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Why Malt Matters

It’s the second-largest ingredient in your beer by weight, and yet many brewers are content to keep uncritically plugging away at brewing with grains that were bred and designed to satisfy the needs of large breweries. That is beginning to change.

Josh Weikert Apr 8, 2019 - 13 min read

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When it comes to brewing ingredients, there is a significant level of inequality at work. This is true in terms of flavor contributions, cost per batch, difficulty of use, and more, but it’s most true in the context of how much we talk about them. We read (and write) a lot about water: water chemistry, adjustment, the water profile of classic brewing centers, etc.

We read (and write) even more about hops: experimental varieties, whirlpooling vs. dry hopping vs. both, IBU thresholds, ad nauseam. We look at yeast the way a golfer looks at a new driver, as if just buying and using it will create the ester- and phenol-fueled weizen of our dreams, and so we scan the features and characteristics and reviews and vital stats of dozens of yeast strains. But do you know what we almost never discuss? Malt.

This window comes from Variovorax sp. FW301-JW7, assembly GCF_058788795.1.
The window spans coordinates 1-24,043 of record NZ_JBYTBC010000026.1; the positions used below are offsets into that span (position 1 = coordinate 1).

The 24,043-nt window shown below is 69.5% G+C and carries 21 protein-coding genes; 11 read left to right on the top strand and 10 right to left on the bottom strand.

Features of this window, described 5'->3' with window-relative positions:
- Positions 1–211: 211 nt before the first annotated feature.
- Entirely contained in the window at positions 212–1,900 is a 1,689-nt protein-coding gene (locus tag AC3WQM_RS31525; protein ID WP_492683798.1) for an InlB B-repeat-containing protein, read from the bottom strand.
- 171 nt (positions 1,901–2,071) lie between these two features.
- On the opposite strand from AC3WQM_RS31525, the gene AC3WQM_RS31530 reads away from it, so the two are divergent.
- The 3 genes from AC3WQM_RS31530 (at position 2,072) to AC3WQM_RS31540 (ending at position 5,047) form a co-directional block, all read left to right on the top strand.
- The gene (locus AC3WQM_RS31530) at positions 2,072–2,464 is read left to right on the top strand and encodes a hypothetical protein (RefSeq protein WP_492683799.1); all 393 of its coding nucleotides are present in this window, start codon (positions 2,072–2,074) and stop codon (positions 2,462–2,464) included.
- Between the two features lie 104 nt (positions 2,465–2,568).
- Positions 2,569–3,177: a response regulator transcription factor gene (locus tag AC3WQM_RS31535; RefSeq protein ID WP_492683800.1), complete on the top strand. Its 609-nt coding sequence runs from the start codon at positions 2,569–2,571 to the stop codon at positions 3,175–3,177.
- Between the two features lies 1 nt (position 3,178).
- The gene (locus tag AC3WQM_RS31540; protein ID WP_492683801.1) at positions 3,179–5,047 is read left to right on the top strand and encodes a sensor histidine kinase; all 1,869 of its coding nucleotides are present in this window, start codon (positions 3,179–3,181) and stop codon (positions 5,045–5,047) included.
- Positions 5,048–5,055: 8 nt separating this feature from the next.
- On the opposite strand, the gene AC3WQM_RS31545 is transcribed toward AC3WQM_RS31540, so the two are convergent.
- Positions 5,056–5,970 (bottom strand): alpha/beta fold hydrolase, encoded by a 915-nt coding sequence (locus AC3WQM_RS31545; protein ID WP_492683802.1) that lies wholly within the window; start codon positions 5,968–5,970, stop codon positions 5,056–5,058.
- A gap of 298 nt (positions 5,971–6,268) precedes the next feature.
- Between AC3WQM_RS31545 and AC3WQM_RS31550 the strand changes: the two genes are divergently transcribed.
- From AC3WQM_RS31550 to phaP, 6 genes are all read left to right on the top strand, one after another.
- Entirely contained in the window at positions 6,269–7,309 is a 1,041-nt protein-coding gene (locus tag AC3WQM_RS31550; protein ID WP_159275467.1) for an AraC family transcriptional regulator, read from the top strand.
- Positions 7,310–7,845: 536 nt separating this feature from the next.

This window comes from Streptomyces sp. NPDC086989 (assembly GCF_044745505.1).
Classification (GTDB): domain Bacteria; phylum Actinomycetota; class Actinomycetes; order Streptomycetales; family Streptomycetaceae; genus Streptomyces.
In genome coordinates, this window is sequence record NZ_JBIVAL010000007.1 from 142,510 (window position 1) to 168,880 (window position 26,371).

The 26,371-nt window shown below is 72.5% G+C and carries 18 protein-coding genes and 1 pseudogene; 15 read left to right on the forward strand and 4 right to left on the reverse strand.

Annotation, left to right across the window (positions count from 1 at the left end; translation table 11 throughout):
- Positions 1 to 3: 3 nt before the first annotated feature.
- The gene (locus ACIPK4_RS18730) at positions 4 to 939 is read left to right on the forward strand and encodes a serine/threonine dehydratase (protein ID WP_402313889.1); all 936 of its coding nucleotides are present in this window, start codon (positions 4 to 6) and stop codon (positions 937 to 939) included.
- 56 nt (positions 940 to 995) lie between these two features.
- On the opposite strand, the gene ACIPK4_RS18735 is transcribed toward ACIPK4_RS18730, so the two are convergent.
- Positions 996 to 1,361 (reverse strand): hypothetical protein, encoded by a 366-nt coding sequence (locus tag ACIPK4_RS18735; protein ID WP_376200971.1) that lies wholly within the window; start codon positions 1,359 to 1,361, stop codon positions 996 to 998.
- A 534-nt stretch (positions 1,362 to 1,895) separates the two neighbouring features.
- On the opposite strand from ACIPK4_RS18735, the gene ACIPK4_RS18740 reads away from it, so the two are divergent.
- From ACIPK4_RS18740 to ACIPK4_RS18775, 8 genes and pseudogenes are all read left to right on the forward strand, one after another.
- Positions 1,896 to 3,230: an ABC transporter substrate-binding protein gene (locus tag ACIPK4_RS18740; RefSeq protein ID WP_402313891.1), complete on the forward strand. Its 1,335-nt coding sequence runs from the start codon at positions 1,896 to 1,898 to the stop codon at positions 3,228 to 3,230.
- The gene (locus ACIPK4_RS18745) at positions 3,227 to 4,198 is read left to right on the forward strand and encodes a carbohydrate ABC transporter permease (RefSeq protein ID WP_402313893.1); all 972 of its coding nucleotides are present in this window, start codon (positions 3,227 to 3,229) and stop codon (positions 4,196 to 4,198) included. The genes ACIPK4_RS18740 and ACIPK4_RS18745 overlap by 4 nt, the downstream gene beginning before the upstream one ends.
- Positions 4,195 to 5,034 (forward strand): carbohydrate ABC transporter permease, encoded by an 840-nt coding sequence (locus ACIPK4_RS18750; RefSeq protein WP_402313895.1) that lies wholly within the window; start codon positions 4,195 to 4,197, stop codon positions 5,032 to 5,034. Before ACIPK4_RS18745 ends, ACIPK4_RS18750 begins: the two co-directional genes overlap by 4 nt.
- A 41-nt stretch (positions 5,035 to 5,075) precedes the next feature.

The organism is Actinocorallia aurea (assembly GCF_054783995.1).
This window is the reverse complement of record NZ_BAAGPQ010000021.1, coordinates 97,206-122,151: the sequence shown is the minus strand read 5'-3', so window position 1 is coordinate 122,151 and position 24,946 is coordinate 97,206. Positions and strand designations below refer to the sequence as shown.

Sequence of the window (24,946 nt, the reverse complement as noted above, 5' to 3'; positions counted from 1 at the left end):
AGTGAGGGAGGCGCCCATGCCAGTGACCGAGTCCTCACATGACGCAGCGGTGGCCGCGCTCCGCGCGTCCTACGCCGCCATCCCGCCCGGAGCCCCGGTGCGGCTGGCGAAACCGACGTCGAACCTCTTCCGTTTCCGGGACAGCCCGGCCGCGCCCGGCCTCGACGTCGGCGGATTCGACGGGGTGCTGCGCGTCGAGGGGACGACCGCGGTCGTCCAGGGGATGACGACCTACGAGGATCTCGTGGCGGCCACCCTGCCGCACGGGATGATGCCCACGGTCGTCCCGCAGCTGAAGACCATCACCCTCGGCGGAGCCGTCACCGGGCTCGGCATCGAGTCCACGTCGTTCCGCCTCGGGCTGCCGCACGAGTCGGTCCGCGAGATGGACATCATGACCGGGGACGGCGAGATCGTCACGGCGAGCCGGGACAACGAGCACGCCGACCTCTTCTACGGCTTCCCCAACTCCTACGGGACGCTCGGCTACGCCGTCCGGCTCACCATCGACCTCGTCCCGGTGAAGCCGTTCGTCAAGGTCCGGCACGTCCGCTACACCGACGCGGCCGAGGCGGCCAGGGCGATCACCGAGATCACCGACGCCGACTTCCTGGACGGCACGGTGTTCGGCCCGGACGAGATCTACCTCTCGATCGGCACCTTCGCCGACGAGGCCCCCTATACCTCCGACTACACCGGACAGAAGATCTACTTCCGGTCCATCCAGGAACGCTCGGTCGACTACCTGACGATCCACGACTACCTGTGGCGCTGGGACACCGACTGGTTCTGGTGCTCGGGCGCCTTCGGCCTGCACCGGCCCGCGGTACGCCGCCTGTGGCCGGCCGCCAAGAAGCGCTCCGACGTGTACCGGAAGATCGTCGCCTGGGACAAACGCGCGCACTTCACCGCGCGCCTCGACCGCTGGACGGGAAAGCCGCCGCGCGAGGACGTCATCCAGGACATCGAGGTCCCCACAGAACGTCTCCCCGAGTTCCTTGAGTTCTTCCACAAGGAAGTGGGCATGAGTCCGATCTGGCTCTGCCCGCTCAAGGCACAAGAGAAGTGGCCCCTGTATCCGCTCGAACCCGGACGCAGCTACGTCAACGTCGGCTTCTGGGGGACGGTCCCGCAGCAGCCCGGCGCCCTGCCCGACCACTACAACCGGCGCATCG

Sure, we’ll get into the details of fermentability of crystal malts and whether Crystal 60 makes your beers oxidation- prone. We have a solid handle on diastatic power, protein levels, and free-amino nitrogen (FAN) in a batch of grain. In fact, when you get right down to it, we know a heck of a lot more about how and why malt tastes as it does than we do hops… we just don’t care that much. We walk into the homebrew shop and just ask for “Maris Otter,” even though there may be three or four maltsters from which to choose. Maybe one in ten brewers will have a brand preference, but most can’t explain why (“I’ve just always used it”), and the rest don’t care. Why?

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